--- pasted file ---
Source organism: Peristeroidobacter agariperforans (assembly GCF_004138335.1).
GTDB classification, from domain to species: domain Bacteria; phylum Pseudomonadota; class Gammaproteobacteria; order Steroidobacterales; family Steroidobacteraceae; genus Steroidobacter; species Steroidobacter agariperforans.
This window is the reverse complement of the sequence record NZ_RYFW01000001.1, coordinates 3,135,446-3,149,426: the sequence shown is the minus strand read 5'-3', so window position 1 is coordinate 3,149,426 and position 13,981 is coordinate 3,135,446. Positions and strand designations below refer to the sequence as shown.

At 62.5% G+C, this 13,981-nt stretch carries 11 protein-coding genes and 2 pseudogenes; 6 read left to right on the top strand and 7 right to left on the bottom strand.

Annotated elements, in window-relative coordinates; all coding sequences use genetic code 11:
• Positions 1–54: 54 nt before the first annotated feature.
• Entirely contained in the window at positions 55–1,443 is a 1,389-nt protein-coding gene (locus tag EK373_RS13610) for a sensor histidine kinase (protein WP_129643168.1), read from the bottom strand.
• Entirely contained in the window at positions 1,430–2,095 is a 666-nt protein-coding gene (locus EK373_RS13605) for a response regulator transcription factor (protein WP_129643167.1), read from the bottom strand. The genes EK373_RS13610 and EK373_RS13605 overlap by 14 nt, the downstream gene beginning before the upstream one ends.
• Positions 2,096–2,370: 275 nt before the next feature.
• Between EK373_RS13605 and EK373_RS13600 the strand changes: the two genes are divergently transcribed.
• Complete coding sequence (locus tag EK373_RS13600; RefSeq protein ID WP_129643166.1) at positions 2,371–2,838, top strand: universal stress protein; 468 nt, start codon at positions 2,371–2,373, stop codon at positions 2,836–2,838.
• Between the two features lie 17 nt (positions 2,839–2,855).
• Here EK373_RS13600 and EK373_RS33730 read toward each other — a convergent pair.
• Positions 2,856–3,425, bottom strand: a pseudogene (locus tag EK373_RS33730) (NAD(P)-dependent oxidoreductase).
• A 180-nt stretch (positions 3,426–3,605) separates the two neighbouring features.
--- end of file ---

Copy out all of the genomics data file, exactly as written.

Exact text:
Source organism: Peristeroidobacter agariperforans (assembly GCF_004138335.1).
GTDB classification, from domain to species: domain Bacteria; phylum Pseudomonadota; class Gammaproteobacteria; order Steroidobacterales; family Steroidobacteraceae; genus Steroidobacter; species Steroidobacter agariperforans.
This window is the reverse complement of the sequence record NZ_RYFW01000001.1, coordinates 3,135,446-3,149,426: the sequence shown is the minus strand read 5'-3', so window position 1 is coordinate 3,149,426 and position 13,981 is coordinate 3,135,446. Positions and strand designations below refer to the sequence as shown.

At 62.5% G+C, this 13,981-nt stretch carries 11 protein-coding genes and 2 pseudogenes; 6 read left to right on the top strand and 7 right to left on the bottom strand.

Annotated elements, in window-relative coordinates; all coding sequences use genetic code 11:
• Positions 1–54: 54 nt before the first annotated feature.
• Entirely contained in the window at positions 55–1,443 is a 1,389-nt protein-coding gene (locus tag EK373_RS13610) for a sensor histidine kinase (protein WP_129643168.1), read from the bottom strand.
• Entirely contained in the window at positions 1,430–2,095 is a 666-nt protein-coding gene (locus EK373_RS13605) for a response regulator transcription factor (protein WP_129643167.1), read from the bottom strand. The genes EK373_RS13610 and EK373_RS13605 overlap by 14 nt, the downstream gene beginning before the upstream one ends.
• Positions 2,096–2,370: 275 nt before the next feature.
• Between EK373_RS13605 and EK373_RS13600 the strand changes: the two genes are divergently transcribed.
• Complete coding sequence (locus tag EK373_RS13600; RefSeq protein ID WP_129643166.1) at positions 2,371–2,838, top strand: universal stress protein; 468 nt, start codon at positions 2,371–2,373, stop codon at positions 2,836–2,838.
• Between the two features lie 17 nt (positions 2,839–2,855).
• Here EK373_RS13600 and EK373_RS33730 read toward each other — a convergent pair.
• Positions 2,856–3,425, bottom strand: a pseudogene (locus tag EK373_RS33730) (NAD(P)-dependent oxidoreductase).
• A 180-nt stretch (positions 3,426–3,605) separates the two neighbouring features.